When you get back, you'll likely find that the next time you need to reason through a problem in number theory, it will come easier for some reason. Your brain needs rest just like the other parts of your body - don't neglect it.
4. Spend Time With Friends
Number theory isn't something that everyone enjoys doing, so make sure you spend time with the people who enjoy it and are excited by it!
You might even want to join a club or two - there's plenty of information available online about clubs and organizations around various schools and the world.
In a way, number theory attracts a kind of 'cult following', due to its esoteric nature and abstraction-fueled reasoning.
Mathematics doesn't occur in a vacuum. Oftentimes, the best way to solve a problem is by reasoning through it out loud with a keen listener.
The more like-minded people you meet and friends you get, the better equipped you'll be to tackle various higher level number theory questions and improve your understanding. Plus, it's fun!
5. Arrive Early on Test Day
One of the most important things you can do to prepare for your test is arrive on test day early, with everything you'll need. This means you should have all your books and study materials ready for you in the morning (or the night before even).
Why is this useful?
The morning or afternoon of a test is usually stressful and involves numerous time-crunches. And the more anxious your brain is, the worse you typically perform on highly abstract, elaborate subjects like number theory.
Instead, you want to be in a state of slightly heightened arousal, but not too much - and the best way to get yourself into this state is by arriving early on test day and giving yourself significant time to relax.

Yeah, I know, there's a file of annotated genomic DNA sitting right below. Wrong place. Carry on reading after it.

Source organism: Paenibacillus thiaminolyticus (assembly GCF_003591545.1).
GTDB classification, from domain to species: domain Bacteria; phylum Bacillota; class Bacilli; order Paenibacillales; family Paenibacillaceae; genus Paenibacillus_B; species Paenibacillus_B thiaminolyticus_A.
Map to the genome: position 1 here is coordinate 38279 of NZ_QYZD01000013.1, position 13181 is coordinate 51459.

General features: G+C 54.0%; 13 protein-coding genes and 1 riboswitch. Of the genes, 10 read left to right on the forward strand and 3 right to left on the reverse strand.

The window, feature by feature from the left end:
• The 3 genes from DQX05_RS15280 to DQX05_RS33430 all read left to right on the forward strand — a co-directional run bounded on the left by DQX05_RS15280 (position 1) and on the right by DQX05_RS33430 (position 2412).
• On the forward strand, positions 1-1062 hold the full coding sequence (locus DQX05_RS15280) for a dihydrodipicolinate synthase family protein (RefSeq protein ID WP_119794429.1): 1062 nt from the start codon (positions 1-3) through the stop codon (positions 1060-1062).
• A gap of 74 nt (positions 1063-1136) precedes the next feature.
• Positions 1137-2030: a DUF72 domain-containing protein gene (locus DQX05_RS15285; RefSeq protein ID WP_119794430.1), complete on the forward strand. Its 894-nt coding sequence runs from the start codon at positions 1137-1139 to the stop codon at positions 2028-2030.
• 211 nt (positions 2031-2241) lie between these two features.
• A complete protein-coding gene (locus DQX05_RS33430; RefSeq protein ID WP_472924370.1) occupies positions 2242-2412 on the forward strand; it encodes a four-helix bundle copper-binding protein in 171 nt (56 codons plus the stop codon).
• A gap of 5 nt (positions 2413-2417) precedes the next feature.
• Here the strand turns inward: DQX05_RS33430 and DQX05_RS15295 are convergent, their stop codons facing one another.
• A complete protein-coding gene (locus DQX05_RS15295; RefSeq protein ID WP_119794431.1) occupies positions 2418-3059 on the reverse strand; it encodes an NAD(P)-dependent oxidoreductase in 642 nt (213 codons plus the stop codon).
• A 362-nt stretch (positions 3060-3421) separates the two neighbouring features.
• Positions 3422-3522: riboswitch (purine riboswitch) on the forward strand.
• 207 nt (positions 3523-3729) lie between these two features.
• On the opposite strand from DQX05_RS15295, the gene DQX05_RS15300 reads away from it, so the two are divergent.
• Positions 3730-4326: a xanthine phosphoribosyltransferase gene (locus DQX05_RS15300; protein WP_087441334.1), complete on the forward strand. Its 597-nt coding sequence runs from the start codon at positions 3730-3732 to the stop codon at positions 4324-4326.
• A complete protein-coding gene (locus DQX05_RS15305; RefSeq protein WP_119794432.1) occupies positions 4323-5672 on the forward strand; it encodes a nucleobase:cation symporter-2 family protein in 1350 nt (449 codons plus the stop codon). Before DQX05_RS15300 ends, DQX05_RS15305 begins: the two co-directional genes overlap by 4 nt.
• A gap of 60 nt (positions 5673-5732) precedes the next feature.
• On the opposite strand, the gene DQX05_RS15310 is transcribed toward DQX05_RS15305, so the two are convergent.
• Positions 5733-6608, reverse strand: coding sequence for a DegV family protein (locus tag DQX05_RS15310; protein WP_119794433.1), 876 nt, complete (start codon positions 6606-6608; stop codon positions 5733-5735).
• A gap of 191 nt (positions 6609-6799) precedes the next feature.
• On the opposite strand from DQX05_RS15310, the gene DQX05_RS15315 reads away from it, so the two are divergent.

6. Visualize Mathematical Concepts
A key difference between people that typically excel in abstract mathematics and people that suffer is their ability to visualize mathematical functions and ‘see’ the numbers in their head. Humans aren’t de-facto abstract reasoners, after all.
We evolved in a practical, concrete environment, and most of our brain’s architecture was created to solve real-world problems.
This is certainly easier said than done - numbers don’t really owe themselves to inherent visualization, after all - but if you can learn how to do this, you’ll allow the abstract to become the concrete, and this will put math on easy mode for the rest of your life.
A good exercise to get started is to pick a simple function, say f(x) = x^2, and attempt to visualize the graph for that function.
Then, disassociate from the graph and attempt to more fundamentally visualize exponential growth. Do this with f(x) = sqrt(x), f(x) = log(x), and other common functions as well.
You can also attempt to visualize the distribution of primes using models like the Ulam spiral or other frameworks, and this will go a long way towards allowing you to conceptualize relationships that you might not have been aware of previously.
7. Understand the Bigger Picture
At the end of the day, achieving 100% in number theory isn't the make-it-or-break-it point in your life.
Understand that there are a lot of very, very bright and successful people out there who simply do not have a strong background in abstract mathematical reasoning or number theory, and that’s okay (think: theoretical mathematicians, famous industry professionals, heads of big corporations, etc).
Instead of working yourself up over not being able to get every question right, zoom out and ask yourself what your end goal is; then ask yourself how number theory fits in to that goal.
Do you want to design complex machine learning systems?
Become a theoretical mathematician?
Or how about simply pass math class?
Whatever your goal is, knowing that goal is the first step in efficiently moving towards it, and it also helps take a load of stress off your (probably already over-stressed) mind.
Perhaps the most important thing you can do to achieve your best is understand the bigger picture.
All that time you're spending studying now is time you're not spending doing other stuff - like hanging out with friends and loved ones, having fun, working on other school assignments, or just relaxing.
Like everything else, you need to strike a balance between work and enjoying the rest of your life, and this goes a long way towards improving your enjoyment of math more generally.
Still having a headache with Maths? Check out other help topics: